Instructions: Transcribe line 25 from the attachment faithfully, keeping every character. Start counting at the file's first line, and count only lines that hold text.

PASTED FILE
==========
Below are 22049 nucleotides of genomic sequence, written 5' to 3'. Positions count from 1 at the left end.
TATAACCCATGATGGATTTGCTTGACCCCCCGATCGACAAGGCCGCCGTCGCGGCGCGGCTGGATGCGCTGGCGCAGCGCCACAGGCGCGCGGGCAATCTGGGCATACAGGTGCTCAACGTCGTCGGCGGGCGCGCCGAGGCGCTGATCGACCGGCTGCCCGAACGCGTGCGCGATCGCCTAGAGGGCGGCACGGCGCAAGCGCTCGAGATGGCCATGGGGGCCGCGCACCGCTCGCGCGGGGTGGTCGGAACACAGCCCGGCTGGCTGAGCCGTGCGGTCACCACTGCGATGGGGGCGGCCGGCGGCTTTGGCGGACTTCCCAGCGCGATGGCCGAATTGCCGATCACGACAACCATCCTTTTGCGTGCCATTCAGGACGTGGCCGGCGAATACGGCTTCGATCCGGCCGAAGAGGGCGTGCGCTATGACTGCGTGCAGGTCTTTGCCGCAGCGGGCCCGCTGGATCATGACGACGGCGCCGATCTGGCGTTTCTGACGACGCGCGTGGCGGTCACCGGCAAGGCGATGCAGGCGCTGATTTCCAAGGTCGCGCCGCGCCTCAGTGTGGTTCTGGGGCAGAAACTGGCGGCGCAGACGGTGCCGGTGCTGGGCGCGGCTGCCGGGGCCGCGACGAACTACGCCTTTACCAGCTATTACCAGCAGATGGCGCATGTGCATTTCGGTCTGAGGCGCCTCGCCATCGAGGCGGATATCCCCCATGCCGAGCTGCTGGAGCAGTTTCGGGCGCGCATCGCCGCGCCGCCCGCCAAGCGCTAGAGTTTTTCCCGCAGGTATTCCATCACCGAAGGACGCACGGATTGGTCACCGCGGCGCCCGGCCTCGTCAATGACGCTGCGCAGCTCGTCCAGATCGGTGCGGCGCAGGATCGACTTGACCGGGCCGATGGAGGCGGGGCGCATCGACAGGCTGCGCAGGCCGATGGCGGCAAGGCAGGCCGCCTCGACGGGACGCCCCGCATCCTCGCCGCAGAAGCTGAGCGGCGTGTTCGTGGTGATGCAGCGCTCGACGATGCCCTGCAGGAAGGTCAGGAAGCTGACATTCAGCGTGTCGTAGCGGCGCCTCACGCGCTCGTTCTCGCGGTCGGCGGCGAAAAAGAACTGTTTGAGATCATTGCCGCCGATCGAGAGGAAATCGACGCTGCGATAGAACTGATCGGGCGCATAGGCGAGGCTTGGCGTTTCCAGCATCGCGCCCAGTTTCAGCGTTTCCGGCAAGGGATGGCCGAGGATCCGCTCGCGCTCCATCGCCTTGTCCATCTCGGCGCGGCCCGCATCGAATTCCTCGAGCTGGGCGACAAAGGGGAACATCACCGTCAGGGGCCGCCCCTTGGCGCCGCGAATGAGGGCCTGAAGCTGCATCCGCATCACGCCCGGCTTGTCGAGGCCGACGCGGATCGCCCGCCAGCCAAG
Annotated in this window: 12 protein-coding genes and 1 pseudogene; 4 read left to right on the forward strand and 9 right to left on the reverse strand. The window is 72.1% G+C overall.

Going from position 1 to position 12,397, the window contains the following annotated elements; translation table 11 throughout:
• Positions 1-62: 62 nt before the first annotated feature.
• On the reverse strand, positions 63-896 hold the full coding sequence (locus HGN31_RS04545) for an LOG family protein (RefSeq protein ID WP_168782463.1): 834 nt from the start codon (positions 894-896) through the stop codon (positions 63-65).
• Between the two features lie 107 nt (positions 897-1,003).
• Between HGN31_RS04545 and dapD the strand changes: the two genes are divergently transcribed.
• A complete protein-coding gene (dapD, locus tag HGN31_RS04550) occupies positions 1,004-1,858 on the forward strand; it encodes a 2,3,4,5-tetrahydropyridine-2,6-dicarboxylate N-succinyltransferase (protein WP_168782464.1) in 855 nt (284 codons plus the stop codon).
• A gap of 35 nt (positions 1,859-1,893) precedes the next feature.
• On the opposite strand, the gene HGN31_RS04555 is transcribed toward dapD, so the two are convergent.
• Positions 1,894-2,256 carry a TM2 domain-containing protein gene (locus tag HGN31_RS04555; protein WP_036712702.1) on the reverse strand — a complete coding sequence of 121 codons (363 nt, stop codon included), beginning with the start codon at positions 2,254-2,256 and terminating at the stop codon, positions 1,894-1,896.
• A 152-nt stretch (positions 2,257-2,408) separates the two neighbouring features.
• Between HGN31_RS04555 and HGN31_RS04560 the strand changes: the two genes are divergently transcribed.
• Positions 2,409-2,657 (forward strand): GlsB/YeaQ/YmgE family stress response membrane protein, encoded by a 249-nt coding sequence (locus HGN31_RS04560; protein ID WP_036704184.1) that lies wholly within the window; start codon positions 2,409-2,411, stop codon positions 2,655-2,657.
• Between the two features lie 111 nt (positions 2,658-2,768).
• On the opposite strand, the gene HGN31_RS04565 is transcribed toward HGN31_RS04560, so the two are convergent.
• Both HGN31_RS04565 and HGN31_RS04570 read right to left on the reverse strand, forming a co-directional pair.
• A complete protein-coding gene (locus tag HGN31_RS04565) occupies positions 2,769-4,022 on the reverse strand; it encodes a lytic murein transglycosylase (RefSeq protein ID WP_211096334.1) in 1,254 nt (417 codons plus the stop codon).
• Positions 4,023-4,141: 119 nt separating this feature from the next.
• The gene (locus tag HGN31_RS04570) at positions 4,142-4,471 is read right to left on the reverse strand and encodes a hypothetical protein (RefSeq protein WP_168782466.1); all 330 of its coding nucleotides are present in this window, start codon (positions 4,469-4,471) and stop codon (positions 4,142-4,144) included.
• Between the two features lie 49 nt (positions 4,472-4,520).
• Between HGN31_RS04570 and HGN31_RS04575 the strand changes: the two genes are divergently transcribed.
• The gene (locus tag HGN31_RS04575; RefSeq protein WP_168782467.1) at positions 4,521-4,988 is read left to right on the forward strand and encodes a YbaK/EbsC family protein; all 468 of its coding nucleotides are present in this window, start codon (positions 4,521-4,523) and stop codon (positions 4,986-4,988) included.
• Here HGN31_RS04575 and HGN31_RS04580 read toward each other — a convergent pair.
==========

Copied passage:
• Here HGN31_RS04575 and HGN31_RS04580 read toward each other — a convergent pair.